Rob Benedict is Senior Director of Petrochemicals, Transportation, and Infrastructure for American Fuel & Petrochemical Manufacturers (AFPM), the trade association that represents the makers of the fuels that keep our country and the world moving and the petrochemicals that are the building blocks for modern life. In this role, Benedict develops association policy on Congressional legislation and regulatory matters related to petrochemicals, transportation and infrastructure affecting the refining and petrochemical sectors. He also advocates for AFPM member companies by communicating their key role in the supply chain and their efforts to improve the safe and efficient transportation of essential fuel and petrochemical products. Benedict played an integral role in the development of AFPM’s recently released report entitled “Fuel and Petrochemical Supply Chains – Moving the Fuels and Products that Power Progress.” This report details the current state of energy infrastructure and highlights the need to maintain and expand it in the years to come.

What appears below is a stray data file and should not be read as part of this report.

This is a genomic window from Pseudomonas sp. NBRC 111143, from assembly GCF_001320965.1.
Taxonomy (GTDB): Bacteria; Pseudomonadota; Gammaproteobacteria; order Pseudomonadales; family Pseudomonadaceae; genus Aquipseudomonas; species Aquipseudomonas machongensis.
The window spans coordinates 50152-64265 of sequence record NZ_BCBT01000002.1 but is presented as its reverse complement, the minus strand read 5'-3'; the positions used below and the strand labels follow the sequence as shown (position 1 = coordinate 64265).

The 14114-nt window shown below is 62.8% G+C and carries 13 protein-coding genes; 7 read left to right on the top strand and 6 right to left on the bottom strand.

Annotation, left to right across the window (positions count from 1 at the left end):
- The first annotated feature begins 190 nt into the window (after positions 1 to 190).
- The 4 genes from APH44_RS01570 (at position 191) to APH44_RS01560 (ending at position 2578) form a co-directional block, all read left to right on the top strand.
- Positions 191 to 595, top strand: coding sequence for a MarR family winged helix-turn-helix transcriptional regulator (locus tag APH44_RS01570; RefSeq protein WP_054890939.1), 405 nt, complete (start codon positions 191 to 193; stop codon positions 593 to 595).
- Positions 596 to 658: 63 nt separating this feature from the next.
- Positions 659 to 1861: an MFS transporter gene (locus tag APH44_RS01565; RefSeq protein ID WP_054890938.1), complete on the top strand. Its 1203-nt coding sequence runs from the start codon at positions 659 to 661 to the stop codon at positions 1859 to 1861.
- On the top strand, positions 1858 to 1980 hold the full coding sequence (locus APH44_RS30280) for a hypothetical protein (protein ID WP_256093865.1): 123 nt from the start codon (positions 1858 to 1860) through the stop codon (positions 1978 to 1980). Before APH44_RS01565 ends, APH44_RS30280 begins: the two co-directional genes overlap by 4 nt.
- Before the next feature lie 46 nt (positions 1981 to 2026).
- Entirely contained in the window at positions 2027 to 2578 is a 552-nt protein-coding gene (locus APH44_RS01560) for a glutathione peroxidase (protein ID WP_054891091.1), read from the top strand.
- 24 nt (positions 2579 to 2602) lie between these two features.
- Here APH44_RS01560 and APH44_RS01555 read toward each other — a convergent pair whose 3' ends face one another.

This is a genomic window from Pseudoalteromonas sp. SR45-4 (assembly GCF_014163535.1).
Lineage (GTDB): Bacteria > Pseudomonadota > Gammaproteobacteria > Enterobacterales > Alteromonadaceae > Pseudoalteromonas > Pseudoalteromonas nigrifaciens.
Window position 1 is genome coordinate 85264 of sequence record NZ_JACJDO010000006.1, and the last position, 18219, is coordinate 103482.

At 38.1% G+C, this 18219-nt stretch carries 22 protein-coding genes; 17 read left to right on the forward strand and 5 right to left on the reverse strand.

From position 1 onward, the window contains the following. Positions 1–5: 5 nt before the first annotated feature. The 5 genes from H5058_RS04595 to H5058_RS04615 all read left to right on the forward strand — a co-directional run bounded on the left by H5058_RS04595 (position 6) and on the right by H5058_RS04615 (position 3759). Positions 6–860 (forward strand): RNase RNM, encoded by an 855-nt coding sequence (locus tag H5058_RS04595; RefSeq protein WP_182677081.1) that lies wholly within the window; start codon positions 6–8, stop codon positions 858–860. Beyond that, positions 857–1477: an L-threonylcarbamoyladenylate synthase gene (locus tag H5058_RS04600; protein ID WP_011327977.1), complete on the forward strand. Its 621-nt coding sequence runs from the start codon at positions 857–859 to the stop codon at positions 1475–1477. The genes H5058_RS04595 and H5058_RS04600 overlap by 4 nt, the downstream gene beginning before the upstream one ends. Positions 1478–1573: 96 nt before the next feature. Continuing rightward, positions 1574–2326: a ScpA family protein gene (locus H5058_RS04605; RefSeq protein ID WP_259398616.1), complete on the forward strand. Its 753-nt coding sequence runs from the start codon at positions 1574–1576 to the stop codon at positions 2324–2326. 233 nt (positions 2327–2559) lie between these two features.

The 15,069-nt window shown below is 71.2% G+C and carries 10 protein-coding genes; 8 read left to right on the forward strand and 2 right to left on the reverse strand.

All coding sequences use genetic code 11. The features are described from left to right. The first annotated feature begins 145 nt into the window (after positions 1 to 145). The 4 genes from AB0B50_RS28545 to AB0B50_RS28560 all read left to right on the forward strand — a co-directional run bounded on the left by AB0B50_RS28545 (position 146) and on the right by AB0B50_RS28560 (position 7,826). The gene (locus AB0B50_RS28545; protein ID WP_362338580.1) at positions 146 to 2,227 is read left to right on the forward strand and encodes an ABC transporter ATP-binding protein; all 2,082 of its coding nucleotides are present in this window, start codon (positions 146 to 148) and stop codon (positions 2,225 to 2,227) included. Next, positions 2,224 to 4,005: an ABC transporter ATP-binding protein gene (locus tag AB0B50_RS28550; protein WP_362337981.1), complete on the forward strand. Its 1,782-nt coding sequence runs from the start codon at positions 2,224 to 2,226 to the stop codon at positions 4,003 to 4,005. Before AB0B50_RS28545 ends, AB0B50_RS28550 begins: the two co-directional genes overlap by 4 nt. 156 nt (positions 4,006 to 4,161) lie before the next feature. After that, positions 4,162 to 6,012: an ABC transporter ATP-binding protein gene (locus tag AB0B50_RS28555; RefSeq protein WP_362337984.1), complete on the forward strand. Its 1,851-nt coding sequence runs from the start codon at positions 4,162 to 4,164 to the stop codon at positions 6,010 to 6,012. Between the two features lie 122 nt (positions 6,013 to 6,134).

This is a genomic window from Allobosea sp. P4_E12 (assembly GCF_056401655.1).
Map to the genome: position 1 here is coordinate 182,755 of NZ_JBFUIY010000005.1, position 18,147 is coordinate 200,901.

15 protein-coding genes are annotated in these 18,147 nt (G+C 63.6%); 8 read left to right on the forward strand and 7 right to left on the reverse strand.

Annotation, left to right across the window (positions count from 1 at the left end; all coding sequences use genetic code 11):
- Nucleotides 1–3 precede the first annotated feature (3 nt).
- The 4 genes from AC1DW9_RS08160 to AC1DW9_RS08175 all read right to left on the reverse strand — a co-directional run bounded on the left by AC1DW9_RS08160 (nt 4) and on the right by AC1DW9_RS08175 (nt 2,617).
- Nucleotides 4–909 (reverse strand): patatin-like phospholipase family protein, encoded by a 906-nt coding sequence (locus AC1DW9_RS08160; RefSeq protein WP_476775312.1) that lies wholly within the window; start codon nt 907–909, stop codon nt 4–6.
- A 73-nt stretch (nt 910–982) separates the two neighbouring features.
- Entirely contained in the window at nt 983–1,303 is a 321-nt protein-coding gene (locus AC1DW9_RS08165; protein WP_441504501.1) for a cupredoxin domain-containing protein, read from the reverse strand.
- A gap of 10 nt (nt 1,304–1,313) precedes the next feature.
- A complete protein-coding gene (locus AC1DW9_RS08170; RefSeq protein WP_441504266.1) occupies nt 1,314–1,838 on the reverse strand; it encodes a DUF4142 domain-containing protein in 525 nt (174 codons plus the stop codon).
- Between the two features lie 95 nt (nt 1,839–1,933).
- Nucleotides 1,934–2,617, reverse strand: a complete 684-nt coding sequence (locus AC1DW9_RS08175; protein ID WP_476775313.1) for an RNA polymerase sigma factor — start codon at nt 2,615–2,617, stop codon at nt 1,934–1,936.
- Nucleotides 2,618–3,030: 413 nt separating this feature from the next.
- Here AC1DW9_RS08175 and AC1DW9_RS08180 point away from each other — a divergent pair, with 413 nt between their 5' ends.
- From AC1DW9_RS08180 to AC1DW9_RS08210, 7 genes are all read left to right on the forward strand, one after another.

Prior to joining AFPM, Benedict served as the Chief of the Risk, Data, and Program Management and Senior Regulations Officer at the U.S. Department of Transportation (DOT) Pipeline and Hazardous Materials Safety Administration (PHMSA). In these roles, Benedict provided integrated planning, development and evaluation of programmatic activities and was responsible for the development of national standards and policies to promote the safe and secure transportation of hazardous materials by all modes. During this time, Benedict was one of the agency’s leading policy advisers regarding the shipment of energy products by rail.

Benedict has represented PHMSA and the DOT as part of the U.S. delegation at United Nations meetings of the sub-committee of the experts on the transport of dangerous goods, and at International Civil Aviation Organization meetings of the Dangerous Goods Panel. His regulatory specialties include rail transportation, energy products and transportation security.

Benedict received a Master of Science degree in Engineering Management with a focus in Crisis, Emergency and Risk Management from George Washington University. He received his undergraduate degree, a Bachelor of Science in Biology, from Wake Forest University, where he was a Sullivan’s Scholar.